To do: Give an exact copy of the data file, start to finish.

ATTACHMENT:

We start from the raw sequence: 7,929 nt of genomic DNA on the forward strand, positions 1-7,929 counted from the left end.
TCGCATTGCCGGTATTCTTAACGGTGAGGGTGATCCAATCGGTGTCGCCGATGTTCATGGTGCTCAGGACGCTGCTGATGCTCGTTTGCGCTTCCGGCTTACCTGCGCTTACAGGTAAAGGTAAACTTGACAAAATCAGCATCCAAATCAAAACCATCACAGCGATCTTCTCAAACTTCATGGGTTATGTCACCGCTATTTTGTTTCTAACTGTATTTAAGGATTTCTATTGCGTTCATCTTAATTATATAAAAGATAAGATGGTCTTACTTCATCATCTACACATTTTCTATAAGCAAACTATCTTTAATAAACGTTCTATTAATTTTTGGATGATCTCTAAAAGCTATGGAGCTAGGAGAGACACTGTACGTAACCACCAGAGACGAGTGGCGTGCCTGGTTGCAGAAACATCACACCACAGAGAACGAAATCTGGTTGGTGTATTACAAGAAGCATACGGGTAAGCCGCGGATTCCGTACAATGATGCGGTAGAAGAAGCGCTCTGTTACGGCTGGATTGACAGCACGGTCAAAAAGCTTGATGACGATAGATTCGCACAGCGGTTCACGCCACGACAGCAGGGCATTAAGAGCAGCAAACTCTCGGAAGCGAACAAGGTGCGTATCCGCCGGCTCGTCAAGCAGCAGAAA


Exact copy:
We start from the raw sequence: 7,929 nt of genomic DNA on the forward strand, positions 1-7,929 counted from the left end.
TCGCATTGCCGGTATTCTTAACGGTGAGGGTGATCCAATCGGTGTCGCCGATGTTCATGGTGCTCAGGACGCTGCTGATGCTCGTTTGCGCTTCCGGCTTACCTGCGCTTACAGGTAAAGGTAAACTTGACAAAATCAGCATCCAAATCAAAACCATCACAGCGATCTTCTCAAACTTCATGGGTTATGTCACCGCTATTTTGTTTCTAACTGTATTTAAGGATTTCTATTGCGTTCATCTTAATTATATAAAAGATAAGATGGTCTTACTTCATCATCTACACATTTTCTATAAGCAAACTATCTTTAATAAACGTTCTATTAATTTTTGGATGATCTCTAAAAGCTATGGAGCTAGGAGAGACACTGTACGTAACCACCAGAGACGAGTGGCGTGCCTGGTTGCAGAAACATCACACCACAGAGAACGAAATCTGGTTGGTGTATTACAAGAAGCATACGGGTAAGCCGCGGATTCCGTACAATGATGCGGTAGAAGAAGCGCTCTGTTACGGCTGGATTGACAGCACGGTCAAAAAGCTTGATGACGATAGATTCGCACAGCGGTTCACGCCACGACAGCAGGGCATTAAGAGCAGCAAACTCTCGGAAGCGAACAAGGTGCGTATCCGCCGGCTCGTCAAGCAGCAGAAA